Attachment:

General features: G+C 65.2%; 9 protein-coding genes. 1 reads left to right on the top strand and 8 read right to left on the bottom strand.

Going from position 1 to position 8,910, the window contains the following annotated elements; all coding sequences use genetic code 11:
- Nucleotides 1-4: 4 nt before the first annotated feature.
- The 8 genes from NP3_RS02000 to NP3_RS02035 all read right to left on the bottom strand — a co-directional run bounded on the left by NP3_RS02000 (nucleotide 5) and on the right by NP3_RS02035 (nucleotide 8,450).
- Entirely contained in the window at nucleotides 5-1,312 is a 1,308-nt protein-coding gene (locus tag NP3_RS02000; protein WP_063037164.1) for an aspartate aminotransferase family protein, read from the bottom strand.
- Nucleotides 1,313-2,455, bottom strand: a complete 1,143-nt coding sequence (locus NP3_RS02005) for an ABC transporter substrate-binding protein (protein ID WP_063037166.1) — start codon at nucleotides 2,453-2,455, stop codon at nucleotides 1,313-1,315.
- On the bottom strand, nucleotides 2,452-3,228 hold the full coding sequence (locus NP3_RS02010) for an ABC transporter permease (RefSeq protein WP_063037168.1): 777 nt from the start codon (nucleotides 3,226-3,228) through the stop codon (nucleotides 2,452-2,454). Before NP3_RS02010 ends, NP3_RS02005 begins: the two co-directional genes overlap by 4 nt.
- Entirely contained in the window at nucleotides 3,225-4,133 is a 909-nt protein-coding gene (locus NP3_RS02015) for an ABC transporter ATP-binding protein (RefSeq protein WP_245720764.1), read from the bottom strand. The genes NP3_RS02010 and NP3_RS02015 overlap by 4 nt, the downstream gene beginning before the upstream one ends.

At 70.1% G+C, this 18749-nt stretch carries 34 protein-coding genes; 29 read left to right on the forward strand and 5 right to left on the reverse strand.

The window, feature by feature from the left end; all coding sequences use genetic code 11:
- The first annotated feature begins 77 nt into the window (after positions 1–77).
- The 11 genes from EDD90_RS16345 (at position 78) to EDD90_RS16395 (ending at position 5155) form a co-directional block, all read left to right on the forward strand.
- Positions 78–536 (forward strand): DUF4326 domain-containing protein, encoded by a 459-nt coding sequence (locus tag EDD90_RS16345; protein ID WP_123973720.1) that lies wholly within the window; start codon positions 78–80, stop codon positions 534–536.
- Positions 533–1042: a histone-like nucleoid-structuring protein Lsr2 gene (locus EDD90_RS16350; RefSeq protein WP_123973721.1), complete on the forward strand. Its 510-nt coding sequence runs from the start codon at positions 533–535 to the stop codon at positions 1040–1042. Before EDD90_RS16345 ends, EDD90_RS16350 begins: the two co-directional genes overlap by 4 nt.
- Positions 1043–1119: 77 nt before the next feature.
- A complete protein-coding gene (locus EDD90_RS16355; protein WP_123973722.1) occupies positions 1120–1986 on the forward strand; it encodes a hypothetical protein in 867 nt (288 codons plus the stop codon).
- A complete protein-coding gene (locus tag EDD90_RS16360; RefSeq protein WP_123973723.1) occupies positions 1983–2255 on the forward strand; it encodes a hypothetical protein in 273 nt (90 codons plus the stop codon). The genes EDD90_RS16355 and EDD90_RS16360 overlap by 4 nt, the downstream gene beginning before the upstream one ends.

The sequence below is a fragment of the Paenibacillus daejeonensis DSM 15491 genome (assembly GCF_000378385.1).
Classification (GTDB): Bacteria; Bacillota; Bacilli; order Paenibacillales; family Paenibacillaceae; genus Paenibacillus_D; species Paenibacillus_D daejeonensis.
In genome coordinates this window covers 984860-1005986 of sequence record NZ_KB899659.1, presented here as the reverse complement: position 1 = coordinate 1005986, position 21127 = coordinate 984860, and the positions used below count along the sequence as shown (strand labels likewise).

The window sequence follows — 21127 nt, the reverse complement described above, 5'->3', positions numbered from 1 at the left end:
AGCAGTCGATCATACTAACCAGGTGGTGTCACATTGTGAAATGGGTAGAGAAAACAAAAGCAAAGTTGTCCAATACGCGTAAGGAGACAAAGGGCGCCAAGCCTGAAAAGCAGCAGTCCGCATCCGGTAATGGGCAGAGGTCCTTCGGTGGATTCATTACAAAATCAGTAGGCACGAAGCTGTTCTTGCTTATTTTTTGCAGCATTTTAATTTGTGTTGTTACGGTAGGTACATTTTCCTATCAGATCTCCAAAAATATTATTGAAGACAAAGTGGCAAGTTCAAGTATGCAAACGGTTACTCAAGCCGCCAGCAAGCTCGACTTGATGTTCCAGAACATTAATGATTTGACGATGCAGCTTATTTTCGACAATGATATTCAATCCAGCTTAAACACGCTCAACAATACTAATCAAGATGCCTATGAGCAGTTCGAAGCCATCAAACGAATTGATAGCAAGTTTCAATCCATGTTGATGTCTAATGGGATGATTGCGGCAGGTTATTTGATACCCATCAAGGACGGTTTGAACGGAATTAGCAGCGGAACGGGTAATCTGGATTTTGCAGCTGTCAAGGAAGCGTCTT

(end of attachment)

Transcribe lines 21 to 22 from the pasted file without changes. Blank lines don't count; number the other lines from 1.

The window sequence follows — 21127 nt, the reverse complement described above, 5'->3', positions numbered from 1 at the left end:
AGCAGTCGATCATACTAACCAGGTGGTGTCACATTGTGAAATGGGTAGAGAAAACAAAAGCAAAGTTGTCCAATACGCGTAAGGAGACAAAGGGCGCCAAGCCTGAAAAGCAGCAGTCCGCATCCGGTAATGGGCAGAGGTCCTTCGGTGGATTCATTACAAAATCAGTAGGCACGAAGCTGTTCTTGCTTATTTTTTGCAGCATTTTAATTTGTGTTGTTACGGTAGGTACATTTTCCTATCAGATCTCCAAAAATATTATTGAAGACAAAGTGGCAAGTTCAAGTATGCAAACGGTTACTCAAGCCGCCAGCAAGCTCGACTTGATGTTCCAGAACATTAATGATTTGACGATGCAGCTTATTTTCGACAATGATATTCAATCCAGCTTAAACACGCTCAACAATACTAATCAAGATGCCTATGAGCAGTTCGAAGCCATCAAACGAATTGATAGCAAGTTTCAATCCATGTTGATGTCTAATGGGATGATTGCGGCAGGTTATTTGATACCCATCAAGGACGGTTTGAACGGAATTAGCAGCGGAACGGGTAATCTGGATTTTGCAGCTGTCAAGGAAGCGTCTT